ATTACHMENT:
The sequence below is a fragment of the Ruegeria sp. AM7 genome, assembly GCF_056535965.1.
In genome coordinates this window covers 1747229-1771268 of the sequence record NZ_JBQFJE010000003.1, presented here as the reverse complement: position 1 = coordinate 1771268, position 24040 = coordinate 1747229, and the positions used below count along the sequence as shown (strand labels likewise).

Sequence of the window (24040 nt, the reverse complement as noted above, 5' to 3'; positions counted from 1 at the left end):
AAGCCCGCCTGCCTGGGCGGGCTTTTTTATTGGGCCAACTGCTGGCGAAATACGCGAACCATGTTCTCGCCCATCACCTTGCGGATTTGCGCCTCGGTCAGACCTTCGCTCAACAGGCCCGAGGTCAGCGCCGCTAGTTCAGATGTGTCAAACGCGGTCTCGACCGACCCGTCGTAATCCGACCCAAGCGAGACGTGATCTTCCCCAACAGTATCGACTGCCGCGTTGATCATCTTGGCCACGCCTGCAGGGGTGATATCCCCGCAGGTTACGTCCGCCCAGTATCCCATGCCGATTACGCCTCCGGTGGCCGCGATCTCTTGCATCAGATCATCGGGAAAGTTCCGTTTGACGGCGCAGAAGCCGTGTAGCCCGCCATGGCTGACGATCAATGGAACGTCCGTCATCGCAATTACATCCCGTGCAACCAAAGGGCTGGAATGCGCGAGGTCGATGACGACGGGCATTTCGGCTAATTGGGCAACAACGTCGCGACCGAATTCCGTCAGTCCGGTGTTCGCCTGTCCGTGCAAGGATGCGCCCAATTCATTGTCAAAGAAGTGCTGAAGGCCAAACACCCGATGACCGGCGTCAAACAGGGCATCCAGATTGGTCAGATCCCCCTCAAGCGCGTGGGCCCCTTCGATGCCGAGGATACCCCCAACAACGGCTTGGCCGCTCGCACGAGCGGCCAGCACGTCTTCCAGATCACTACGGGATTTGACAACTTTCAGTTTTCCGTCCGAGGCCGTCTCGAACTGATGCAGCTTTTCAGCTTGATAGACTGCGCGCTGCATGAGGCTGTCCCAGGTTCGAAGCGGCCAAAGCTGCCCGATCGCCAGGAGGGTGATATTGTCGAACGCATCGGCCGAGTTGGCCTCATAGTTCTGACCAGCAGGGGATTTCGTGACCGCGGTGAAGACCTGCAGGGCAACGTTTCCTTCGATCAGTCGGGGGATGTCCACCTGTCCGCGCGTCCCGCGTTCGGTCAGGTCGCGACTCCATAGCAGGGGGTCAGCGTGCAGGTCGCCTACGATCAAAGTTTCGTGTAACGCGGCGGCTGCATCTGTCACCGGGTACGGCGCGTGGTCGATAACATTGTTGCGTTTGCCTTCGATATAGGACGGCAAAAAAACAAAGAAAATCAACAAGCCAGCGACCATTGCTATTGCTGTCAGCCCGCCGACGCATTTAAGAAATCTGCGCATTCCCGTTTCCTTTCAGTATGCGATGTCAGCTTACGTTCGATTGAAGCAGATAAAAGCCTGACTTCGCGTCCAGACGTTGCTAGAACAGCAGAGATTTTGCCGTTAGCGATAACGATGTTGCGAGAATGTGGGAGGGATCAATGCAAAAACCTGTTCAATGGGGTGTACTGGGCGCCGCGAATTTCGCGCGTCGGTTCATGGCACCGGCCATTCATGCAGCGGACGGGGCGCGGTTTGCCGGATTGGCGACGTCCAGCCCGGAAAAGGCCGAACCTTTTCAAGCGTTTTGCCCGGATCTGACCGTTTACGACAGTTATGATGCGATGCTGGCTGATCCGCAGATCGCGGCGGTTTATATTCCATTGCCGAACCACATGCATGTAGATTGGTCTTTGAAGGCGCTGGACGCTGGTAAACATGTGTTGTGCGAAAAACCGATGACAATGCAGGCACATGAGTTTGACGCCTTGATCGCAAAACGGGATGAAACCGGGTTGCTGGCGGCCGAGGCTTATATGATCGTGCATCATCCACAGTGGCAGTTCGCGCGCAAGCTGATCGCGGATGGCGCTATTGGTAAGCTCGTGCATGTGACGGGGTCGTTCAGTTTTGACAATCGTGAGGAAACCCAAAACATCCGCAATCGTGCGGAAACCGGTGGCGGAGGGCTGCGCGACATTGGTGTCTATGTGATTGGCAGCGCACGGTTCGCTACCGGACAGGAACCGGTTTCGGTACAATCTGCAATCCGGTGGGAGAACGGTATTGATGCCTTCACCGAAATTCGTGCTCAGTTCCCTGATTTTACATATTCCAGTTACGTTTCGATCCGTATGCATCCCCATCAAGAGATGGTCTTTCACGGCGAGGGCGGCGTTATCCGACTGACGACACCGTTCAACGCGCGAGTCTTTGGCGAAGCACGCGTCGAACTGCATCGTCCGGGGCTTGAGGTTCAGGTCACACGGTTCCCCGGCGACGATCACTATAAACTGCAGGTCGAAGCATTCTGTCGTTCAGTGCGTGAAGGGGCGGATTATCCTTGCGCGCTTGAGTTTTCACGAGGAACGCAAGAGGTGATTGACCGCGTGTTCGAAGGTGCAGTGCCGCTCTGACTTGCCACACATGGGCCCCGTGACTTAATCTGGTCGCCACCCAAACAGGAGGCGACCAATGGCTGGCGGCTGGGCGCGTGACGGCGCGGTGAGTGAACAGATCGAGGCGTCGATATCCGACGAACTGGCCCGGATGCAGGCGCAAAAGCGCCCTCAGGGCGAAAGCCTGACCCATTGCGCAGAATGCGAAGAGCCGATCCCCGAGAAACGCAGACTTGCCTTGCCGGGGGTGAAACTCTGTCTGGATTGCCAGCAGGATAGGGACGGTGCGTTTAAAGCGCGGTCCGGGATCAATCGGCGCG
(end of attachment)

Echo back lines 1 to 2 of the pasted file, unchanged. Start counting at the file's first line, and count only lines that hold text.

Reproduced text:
The sequence below is a fragment of the Ruegeria sp. AM7 genome, assembly GCF_056535965.1.
In genome coordinates this window covers 1747229-1771268 of the sequence record NZ_JBQFJE010000003.1, presented here as the reverse complement: position 1 = coordinate 1771268, position 24040 = coordinate 1747229, and the positions used below count along the sequence as shown (strand labels likewise).